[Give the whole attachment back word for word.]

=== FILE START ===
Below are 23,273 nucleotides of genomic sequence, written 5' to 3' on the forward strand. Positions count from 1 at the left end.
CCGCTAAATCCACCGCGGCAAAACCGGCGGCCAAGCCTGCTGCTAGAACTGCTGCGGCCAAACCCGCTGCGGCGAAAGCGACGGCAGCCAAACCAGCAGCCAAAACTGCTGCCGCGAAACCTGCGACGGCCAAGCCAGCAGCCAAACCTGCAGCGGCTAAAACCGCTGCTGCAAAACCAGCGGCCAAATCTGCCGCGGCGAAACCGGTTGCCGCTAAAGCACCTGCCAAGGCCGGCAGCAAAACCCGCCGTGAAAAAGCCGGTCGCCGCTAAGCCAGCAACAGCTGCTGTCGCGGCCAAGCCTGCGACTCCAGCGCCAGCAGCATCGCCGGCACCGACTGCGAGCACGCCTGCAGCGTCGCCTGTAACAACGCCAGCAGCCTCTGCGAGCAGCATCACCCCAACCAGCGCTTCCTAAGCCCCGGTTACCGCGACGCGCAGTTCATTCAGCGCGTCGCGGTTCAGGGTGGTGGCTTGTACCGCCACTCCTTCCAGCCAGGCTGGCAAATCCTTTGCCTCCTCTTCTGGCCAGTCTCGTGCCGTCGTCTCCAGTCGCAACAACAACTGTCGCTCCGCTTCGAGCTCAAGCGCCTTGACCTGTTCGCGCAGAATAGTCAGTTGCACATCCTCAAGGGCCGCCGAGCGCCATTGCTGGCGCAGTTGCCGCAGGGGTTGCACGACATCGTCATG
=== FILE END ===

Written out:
Below are 23,273 nucleotides of genomic sequence, written 5' to 3' on the forward strand. Positions count from 1 at the left end.
CCGCTAAATCCACCGCGGCAAAACCGGCGGCCAAGCCTGCTGCTAGAACTGCTGCGGCCAAACCCGCTGCGGCGAAAGCGACGGCAGCCAAACCAGCAGCCAAAACTGCTGCCGCGAAACCTGCGACGGCCAAGCCAGCAGCCAAACCTGCAGCGGCTAAAACCGCTGCTGCAAAACCAGCGGCCAAATCTGCCGCGGCGAAACCGGTTGCCGCTAAAGCACCTGCCAAGGCCGGCAGCAAAACCCGCCGTGAAAAAGCCGGTCGCCGCTAAGCCAGCAACAGCTGCTGTCGCGGCCAAGCCTGCGACTCCAGCGCCAGCAGCATCGCCGGCACCGACTGCGAGCACGCCTGCAGCGTCGCCTGTAACAACGCCAGCAGCCTCTGCGAGCAGCATCACCCCAACCAGCGCTTCCTAAGCCCCGGTTACCGCGACGCGCAGTTCATTCAGCGCGTCGCGGTTCAGGGTGGTGGCTTGTACCGCCACTCCTTCCAGCCAGGCTGGCAAATCCTTTGCCTCCTCTTCTGGCCAGTCTCGTGCCGTCGTCTCCAGTCGCAACAACAACTGTCGCTCCGCTTCGAGCTCAAGCGCCTTGACCTGTTCGCGCAGAATAGTCAGTTGCACATCCTCAAGGGCCGCCGAGCGCCATTGCTGGCGCAGTTGCCGCAGGGGTTGCACGACATCGTCATG